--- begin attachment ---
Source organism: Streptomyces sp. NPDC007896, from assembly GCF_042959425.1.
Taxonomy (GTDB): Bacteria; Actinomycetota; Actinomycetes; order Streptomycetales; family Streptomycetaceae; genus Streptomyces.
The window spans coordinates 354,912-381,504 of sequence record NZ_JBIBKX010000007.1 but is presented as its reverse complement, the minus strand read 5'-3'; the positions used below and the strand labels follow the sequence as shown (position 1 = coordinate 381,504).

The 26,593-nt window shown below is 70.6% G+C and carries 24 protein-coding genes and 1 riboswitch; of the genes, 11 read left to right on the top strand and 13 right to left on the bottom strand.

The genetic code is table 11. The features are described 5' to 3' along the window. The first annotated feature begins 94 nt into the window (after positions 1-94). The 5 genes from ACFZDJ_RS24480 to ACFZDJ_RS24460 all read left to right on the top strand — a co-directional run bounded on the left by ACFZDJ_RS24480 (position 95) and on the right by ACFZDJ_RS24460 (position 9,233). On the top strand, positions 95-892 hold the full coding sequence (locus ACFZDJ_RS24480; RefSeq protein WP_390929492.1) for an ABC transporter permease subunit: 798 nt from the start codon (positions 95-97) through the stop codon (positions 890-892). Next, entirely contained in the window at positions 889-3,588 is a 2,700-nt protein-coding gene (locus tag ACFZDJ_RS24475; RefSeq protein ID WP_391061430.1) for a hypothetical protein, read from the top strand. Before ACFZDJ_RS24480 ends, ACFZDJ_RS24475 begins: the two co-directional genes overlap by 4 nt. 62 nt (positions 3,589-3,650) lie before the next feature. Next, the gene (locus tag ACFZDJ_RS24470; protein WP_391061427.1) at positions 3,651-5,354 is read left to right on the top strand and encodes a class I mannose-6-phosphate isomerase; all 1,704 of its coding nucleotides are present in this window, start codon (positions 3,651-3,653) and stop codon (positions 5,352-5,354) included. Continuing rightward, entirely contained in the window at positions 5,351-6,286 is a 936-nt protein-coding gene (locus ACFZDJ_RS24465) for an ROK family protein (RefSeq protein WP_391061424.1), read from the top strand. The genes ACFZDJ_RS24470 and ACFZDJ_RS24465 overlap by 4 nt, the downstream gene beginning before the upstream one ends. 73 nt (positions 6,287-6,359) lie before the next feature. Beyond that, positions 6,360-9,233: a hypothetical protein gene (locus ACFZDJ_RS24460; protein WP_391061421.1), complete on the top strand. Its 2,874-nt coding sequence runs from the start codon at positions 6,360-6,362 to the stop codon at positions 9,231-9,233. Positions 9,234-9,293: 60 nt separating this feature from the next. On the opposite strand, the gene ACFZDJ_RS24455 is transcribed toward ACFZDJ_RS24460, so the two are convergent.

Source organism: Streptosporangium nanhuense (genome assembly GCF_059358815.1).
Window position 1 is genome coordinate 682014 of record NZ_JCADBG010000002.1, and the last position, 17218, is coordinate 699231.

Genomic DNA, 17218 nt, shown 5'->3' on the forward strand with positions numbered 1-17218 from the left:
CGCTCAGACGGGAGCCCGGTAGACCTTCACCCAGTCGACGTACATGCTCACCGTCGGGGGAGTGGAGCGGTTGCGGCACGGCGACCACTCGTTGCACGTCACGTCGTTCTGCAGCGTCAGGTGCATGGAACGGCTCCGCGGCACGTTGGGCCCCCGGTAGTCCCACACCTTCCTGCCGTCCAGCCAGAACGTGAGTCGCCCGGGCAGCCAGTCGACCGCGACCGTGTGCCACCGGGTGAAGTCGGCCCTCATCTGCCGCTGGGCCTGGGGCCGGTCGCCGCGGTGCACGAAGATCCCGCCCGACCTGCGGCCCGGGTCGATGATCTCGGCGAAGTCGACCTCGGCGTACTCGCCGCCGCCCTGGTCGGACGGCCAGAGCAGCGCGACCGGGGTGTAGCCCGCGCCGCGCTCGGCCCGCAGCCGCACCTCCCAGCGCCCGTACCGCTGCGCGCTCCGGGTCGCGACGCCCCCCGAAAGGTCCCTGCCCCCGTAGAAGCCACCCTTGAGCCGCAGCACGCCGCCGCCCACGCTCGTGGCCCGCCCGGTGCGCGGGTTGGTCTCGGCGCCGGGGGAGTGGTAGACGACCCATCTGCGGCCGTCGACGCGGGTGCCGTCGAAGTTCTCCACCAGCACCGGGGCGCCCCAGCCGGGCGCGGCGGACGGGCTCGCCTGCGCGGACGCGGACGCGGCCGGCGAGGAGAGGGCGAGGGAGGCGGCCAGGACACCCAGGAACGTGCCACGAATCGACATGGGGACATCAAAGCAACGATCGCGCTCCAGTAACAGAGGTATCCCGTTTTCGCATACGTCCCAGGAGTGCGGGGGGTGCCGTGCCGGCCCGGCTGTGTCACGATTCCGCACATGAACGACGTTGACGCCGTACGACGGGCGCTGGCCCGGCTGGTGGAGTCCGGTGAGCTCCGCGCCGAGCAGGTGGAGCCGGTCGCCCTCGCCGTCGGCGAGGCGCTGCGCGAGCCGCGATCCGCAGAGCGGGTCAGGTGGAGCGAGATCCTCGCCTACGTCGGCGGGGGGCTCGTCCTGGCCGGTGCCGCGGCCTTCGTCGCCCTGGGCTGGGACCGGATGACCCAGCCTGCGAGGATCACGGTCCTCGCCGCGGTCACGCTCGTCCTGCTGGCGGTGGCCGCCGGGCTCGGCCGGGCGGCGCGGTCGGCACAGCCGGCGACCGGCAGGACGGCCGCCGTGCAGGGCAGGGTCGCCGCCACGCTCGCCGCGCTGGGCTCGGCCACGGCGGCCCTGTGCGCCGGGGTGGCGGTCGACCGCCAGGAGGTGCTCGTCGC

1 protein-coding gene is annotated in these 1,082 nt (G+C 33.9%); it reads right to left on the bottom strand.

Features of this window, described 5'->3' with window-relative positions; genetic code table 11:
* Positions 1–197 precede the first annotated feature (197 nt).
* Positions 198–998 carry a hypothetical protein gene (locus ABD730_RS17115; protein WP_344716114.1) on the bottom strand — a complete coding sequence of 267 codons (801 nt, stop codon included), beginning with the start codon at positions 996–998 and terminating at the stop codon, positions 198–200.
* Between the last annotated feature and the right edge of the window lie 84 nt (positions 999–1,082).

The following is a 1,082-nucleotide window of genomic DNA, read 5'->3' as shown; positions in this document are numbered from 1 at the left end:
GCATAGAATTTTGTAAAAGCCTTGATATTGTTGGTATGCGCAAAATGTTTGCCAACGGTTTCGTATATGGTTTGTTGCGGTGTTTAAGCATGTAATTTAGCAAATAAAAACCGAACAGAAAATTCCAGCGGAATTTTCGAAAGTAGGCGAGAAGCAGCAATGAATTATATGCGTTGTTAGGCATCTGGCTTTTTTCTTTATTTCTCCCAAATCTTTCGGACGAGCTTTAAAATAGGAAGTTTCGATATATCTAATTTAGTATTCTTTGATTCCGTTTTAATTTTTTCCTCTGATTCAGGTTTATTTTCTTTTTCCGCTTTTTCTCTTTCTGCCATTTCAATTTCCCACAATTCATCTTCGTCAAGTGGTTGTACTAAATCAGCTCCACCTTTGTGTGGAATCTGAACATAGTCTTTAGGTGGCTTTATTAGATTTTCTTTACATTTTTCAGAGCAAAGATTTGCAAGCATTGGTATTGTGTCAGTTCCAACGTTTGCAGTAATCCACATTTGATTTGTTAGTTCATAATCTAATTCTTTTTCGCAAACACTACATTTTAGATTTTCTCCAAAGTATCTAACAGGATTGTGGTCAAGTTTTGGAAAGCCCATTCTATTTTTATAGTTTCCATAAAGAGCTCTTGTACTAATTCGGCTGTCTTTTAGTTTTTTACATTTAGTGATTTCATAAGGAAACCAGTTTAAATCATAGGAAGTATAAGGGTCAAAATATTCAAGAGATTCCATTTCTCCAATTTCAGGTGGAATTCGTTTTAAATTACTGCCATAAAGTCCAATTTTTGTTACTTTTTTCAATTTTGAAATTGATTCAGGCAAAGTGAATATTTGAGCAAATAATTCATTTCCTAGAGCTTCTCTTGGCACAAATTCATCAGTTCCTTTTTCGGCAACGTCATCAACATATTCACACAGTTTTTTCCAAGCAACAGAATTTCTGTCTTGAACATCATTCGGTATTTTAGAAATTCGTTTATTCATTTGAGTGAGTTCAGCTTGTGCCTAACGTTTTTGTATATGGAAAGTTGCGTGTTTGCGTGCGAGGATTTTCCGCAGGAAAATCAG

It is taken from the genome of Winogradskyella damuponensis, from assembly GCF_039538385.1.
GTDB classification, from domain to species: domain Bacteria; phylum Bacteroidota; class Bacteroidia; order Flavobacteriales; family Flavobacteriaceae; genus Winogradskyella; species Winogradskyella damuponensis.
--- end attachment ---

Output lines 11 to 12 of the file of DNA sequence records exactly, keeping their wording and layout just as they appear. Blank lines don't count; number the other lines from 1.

Features of this window, described 5'->3' with window-relative positions; genetic code table 11:
* Positions 1–197 precede the first annotated feature (197 nt).